This led to a broader conversation about how HR often unwittingly polices BIPOC employees differently than white employees. As Serilda explains it, because employees of color stand out, their work often comes under greater scrutiny than their white counterparts. This situation creates a vicious cycle where an organization’s inherent unconscious biases can sabotage the success of its BIPOC employees.

 

What Gets in the Way of Change?

It’s easy for many employers to remain comfortable with the status quo, simply because it’s working for them. Changing the dynamic requires top-level management to actively move out of their comfort zones and seek out diverse talent. Here in the northwest, Amy sees two common excuses for avoiding this responsibility. One is that Portland is very white, so diverse talent isn’t readily available. The second excuse, which applies to women, in particular, is that an industry is male-dominated. Serilda and Amy both agreed that these excuses are no longer valid.

To make real change, Serilda suggests that business leaders begin developing authentic and diverse relationships now. That means exiting your comfortable spaces to engage with different groups of people than you typically do and nurturing your burgeoning diverse network in the same way you nurture your traditional networks.

 

Listen to the Episode to Hear More from Our Guest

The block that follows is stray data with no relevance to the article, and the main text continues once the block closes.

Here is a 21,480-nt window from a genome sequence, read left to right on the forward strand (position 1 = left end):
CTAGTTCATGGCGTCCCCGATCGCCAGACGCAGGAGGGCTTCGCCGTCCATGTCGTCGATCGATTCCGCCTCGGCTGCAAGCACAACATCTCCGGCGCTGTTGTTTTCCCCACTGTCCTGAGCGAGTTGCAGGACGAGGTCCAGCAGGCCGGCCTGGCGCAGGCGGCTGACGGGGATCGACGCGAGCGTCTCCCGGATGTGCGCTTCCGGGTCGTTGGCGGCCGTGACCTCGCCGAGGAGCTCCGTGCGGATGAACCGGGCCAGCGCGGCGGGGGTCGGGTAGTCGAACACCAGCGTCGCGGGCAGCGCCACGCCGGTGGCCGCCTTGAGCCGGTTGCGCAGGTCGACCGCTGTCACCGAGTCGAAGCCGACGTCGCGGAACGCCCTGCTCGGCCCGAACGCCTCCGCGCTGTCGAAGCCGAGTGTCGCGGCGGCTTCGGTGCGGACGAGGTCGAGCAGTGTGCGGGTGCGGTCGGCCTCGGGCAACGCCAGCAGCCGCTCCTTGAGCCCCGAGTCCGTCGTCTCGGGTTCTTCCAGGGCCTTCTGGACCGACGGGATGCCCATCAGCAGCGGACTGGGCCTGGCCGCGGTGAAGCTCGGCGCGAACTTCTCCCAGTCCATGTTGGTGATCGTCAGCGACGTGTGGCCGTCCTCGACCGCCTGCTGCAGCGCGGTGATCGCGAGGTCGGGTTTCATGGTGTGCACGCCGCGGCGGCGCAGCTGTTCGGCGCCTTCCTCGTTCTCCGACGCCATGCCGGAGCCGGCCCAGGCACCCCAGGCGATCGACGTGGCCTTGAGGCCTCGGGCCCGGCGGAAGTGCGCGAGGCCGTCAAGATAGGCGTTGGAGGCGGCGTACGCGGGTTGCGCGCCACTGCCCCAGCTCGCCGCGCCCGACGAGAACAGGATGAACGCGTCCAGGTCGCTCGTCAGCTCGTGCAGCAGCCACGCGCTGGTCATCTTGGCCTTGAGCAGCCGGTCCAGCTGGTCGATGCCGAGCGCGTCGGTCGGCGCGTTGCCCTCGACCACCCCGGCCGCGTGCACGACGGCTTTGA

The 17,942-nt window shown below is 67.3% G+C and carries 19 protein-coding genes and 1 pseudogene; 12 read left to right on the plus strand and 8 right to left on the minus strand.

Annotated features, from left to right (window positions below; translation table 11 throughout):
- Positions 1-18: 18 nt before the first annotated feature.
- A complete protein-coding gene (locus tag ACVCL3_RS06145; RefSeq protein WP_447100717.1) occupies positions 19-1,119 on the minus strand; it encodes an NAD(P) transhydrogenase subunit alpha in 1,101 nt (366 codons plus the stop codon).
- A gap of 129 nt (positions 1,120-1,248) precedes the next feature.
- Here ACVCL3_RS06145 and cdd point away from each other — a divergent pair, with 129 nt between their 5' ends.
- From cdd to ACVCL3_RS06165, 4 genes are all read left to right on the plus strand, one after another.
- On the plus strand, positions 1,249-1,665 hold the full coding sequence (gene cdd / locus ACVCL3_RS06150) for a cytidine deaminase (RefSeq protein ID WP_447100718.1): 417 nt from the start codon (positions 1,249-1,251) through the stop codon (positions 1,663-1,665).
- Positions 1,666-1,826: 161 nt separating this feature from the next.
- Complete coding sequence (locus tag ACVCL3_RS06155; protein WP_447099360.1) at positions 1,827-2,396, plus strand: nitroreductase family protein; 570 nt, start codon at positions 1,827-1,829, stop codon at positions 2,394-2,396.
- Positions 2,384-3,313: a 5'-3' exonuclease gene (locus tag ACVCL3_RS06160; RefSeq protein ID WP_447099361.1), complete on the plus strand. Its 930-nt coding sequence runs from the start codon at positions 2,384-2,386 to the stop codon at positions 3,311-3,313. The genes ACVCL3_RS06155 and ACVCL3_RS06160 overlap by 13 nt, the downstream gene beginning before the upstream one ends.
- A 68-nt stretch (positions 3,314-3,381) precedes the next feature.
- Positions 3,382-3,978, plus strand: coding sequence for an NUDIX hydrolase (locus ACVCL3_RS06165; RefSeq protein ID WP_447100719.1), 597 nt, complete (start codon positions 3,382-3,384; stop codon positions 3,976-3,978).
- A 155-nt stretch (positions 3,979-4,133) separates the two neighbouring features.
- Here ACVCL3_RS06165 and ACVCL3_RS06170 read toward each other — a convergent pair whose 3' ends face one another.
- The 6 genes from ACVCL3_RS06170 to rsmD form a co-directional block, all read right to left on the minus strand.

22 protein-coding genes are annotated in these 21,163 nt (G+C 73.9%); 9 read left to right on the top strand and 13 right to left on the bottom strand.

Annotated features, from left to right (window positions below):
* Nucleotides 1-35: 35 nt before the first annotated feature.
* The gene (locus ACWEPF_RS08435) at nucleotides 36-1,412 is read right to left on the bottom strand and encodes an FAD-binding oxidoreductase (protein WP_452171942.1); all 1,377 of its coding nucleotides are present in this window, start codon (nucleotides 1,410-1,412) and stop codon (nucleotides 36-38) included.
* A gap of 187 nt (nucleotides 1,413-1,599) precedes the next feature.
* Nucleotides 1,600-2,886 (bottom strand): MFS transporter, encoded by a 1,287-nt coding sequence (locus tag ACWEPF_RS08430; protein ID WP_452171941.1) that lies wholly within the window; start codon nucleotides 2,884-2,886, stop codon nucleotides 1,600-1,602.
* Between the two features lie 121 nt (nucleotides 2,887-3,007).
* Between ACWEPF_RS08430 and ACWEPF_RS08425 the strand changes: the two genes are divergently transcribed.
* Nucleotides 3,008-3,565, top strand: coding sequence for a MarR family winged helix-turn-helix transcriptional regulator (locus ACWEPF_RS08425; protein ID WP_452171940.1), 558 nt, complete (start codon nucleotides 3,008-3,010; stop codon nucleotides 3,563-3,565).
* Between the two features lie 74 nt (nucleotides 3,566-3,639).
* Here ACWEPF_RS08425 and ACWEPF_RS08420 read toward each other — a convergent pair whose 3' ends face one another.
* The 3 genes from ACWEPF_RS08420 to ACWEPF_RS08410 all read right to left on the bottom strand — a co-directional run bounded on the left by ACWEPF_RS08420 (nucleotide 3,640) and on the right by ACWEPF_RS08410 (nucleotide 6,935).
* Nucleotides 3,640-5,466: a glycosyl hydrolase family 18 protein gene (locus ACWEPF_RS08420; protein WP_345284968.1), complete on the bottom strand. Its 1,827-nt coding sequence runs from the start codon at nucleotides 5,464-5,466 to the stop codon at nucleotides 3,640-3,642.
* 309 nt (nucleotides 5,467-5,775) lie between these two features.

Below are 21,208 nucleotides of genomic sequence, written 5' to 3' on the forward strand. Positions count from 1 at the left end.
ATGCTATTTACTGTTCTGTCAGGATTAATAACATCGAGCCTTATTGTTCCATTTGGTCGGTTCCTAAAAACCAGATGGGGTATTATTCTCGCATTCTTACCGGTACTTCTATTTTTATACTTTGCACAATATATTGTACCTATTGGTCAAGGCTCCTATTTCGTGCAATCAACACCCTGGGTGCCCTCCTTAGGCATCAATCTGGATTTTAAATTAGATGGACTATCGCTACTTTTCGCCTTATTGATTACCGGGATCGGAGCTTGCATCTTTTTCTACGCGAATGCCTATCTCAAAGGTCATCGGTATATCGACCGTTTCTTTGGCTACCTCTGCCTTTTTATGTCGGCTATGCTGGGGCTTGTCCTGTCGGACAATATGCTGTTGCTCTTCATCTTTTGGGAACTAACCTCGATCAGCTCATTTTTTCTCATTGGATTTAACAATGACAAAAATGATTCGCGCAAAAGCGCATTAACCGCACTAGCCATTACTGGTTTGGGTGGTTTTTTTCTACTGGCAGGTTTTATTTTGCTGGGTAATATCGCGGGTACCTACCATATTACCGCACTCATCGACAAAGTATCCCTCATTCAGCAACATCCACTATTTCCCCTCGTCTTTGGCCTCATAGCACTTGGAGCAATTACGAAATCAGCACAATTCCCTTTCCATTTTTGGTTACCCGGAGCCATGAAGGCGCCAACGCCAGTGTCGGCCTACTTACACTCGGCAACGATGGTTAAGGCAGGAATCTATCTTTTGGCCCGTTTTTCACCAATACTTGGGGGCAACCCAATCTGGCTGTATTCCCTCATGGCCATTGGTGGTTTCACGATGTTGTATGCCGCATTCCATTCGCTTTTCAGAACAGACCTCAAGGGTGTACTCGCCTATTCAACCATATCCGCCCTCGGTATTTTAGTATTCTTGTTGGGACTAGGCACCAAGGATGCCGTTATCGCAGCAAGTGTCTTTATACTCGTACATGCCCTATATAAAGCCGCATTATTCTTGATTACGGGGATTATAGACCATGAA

Amy and Serilda covered so much more during their conversation, including HR’s relationship with PR, tips for leaders trying to diversify their businesses and Serilda’s advice for young Black women who are beginning their careers, so click the link above to hear the entire episode or watch the recording below. 

Also make sure to subscribe to the PR Talk podcast on iTunesStitcherGoogle Play and Spotify. If you’d like more from Serilda, you can read her book, “Change The WorkGame: Building and Sustaining a Diverse Workforce,” which is available on Amazon.

About the guest: Serilda Summers-McGee

Serilda Summers-McGee is a human resources executive with over 15 years of progressive experience in higher education, corporate and government environments. She is the CEO of Workplace Change, which exists to help companies assess their workplace culture, creatively resolve identified workplace challenges, recruit underrepresented executives and staff and retain high-quality employees in an inclusive, positive and high functioning work environment.